ISLAMABAD: Two Chinese nationals abducted from Balochistan last month were preachers who abused the visa system, the interior ministry said on Monday.
The ministry identified the two as Lee Zing Yang, 24, and Meng Li Si, 26. It said the two had entered Pakistan on business visas. But instead of doing business, they had gone to Quetta, where they pretended to learn the Urdu language from a Korean business owner but “were actually engaged in “preaching”.
The ministry did not say what kind of preachers they were.
The two were abducted by armed men pretending to be police personnel on May 24 in Quetta.
Last week, Islamic State’s Amaq news agency said its members had killed but officials have not confirmed if the two are dead. No bodies have been found but China said information provided by Pakistan suggested the two were probably dead.
Meanwhile, Interior Minister Chaudhry Nisar directed the ministry to review, regulate and streamline the process of issuance of visas to Chinese nationals following the killing.
He was chairing a meeting to review issuance of visas to the Chinese and the progress on the registration of International Non-Governmental Organisations (INGOs) under the new policy.
According to the minister, there is a need to review the process of issuance of visas to the Chinese nationals coming to Pakistan for various projects and simultaneously to maintain a data-bank of them present in various parts of the country.
On the security of Chinese nationals present inside the country, Nisar observed that ensuring the security of foreign nationals was a shared responsibility.
Where the government makes every effort to provide security to foreigners, he said, they are equally bound to abide by the terms and conditions of their visas. Foreigners should also inform local authorities about their movement and activities keeping in view the security requirements, if any, he added.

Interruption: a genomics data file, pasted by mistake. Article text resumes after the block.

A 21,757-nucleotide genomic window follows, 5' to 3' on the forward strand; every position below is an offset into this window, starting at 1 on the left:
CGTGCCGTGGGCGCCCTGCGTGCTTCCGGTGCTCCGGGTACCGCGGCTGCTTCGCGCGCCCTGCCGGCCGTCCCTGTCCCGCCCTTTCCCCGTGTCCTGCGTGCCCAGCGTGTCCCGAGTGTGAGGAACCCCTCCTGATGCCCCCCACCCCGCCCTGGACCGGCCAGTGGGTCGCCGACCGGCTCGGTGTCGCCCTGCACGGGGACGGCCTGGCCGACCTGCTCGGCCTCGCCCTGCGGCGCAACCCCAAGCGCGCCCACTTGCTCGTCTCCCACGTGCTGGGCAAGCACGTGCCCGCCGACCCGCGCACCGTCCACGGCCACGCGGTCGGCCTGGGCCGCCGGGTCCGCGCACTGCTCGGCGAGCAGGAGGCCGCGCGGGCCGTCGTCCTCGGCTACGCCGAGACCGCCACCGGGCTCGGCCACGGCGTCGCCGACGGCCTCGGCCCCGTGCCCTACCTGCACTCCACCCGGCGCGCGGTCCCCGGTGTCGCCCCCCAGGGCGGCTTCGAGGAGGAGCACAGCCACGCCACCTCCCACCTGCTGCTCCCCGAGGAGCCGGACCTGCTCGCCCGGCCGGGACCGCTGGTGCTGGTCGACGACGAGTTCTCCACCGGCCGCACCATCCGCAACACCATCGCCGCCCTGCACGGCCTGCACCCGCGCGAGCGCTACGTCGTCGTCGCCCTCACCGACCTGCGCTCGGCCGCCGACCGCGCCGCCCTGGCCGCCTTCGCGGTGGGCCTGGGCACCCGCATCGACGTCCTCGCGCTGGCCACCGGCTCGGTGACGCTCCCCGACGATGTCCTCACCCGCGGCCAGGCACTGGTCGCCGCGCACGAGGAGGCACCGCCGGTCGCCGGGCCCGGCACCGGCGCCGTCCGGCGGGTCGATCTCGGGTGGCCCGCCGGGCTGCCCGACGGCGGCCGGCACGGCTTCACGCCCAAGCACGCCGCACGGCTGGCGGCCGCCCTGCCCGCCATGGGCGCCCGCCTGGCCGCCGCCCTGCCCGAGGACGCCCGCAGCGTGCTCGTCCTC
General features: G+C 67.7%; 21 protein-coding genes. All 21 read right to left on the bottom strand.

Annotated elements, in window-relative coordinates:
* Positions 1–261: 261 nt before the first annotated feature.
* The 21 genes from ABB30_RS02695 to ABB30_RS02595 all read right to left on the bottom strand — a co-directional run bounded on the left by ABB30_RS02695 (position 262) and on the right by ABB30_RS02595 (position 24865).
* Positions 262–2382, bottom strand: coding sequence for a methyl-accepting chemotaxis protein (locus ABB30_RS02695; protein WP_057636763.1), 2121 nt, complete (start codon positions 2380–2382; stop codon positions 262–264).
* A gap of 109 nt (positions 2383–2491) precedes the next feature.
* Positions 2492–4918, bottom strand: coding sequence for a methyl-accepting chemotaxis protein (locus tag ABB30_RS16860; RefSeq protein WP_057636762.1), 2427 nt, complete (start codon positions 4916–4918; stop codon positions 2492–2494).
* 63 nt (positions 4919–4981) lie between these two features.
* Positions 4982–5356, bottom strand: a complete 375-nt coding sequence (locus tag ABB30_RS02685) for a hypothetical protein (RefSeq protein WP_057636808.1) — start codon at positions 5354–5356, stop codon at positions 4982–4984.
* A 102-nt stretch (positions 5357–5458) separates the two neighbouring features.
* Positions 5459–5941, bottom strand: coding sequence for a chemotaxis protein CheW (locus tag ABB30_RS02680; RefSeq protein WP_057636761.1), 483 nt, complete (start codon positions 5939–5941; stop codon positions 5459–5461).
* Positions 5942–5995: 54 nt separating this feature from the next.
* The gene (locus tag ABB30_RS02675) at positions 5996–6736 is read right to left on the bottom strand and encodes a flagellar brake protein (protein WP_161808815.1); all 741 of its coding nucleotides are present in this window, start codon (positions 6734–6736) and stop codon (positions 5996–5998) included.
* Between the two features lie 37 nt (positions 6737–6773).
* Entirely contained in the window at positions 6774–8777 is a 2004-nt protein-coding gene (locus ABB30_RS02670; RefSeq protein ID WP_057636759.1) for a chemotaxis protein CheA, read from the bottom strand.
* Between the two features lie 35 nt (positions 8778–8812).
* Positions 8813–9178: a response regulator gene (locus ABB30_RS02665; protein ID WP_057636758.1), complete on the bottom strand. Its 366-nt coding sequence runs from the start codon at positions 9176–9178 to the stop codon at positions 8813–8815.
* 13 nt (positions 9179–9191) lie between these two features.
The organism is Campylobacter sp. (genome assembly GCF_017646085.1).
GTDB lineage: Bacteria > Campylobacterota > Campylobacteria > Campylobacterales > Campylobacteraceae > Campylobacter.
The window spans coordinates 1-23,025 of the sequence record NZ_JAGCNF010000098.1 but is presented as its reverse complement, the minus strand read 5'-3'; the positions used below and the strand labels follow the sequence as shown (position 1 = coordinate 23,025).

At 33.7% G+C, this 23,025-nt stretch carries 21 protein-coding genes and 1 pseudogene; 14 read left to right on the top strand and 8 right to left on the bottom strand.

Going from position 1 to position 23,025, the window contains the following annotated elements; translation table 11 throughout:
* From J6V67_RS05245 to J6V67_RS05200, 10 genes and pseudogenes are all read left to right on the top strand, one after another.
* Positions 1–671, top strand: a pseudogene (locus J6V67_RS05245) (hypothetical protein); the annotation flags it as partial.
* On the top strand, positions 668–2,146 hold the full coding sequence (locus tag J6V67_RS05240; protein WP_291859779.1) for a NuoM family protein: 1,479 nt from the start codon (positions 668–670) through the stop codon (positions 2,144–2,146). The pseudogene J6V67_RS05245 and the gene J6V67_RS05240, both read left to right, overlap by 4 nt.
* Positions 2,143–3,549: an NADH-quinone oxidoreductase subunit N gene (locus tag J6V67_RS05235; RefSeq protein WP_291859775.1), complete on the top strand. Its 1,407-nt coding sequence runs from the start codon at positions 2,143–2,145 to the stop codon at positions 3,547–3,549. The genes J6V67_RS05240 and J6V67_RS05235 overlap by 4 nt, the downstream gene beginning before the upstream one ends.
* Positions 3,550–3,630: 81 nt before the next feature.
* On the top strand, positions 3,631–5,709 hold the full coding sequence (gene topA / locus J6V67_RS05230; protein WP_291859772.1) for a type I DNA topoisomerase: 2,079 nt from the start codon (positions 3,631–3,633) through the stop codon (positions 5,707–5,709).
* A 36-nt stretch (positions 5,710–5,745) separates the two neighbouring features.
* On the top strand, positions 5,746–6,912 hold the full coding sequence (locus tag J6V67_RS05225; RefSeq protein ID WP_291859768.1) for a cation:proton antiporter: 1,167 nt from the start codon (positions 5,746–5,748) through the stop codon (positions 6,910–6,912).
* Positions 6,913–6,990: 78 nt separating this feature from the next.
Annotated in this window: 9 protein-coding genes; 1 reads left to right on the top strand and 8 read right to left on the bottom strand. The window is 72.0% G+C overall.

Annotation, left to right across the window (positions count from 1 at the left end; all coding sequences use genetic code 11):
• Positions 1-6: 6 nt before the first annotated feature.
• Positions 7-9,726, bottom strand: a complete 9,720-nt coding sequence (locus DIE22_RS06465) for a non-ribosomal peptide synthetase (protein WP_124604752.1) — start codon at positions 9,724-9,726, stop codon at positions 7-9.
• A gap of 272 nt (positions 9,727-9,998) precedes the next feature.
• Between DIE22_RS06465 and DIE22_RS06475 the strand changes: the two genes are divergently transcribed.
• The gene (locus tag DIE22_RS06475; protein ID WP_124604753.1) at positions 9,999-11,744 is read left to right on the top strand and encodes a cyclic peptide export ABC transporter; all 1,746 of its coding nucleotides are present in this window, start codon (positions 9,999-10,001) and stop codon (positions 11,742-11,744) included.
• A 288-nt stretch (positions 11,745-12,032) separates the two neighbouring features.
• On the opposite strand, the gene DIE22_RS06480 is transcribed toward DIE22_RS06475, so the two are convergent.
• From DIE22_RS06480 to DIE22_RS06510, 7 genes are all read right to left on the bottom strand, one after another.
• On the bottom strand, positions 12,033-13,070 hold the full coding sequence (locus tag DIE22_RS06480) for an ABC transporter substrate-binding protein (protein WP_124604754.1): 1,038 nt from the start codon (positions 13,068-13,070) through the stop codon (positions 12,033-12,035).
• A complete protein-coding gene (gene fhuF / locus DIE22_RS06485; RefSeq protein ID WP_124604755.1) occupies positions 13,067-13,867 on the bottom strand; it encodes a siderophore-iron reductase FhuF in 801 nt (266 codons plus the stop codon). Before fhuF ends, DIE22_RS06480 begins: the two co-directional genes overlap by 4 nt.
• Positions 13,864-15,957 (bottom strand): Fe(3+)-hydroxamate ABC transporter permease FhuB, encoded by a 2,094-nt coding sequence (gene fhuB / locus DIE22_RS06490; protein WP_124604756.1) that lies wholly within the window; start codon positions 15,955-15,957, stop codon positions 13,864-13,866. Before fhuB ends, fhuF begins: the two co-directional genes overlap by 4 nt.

The minister lamented that a misuse of the terms of business visa contributed to the unfortunate incident of abduction and subsequent murder of two innocent Chinese nationals. He directed the secretary interior to investigate the matter and ensure that such misuse does not occur in future.
China has pledged to invest $57 billion in Pakistan in projects linked to its “Belt and Road” infrastructure plan aimed at linking China with the Middle East and Europe.
Streamlining visa process
The minister observed there is a need to regulate the process of granting of visa extensions to ensure the facility is not misused.
Taking serious note of the laxity often shown by Pakistani missions abroad relating to business visas to foreigners, the minister said they are bound to undertake proper scrutiny of application forms and get all necessary details.
He directed that the Ministry of Foreign Affairs should be taken on board and their input be included while formulating new visa policy guidelines for issuance of visas to the foreigners on categories.
Registration of INGOs
The meeting also reviewed the progress in the registration of INGOs under the new policy framework devised by the ministry. It was informed that so far, 66 INGOs have been formally registered with the ministry.
Nisar directed the ministry to expedite process of obtaining required information from the INGOs who were yet to furnish complete information so a decision could be taken about their registration.
He directed that the process of granting formal registration to INGOs should be completed by the end of July.
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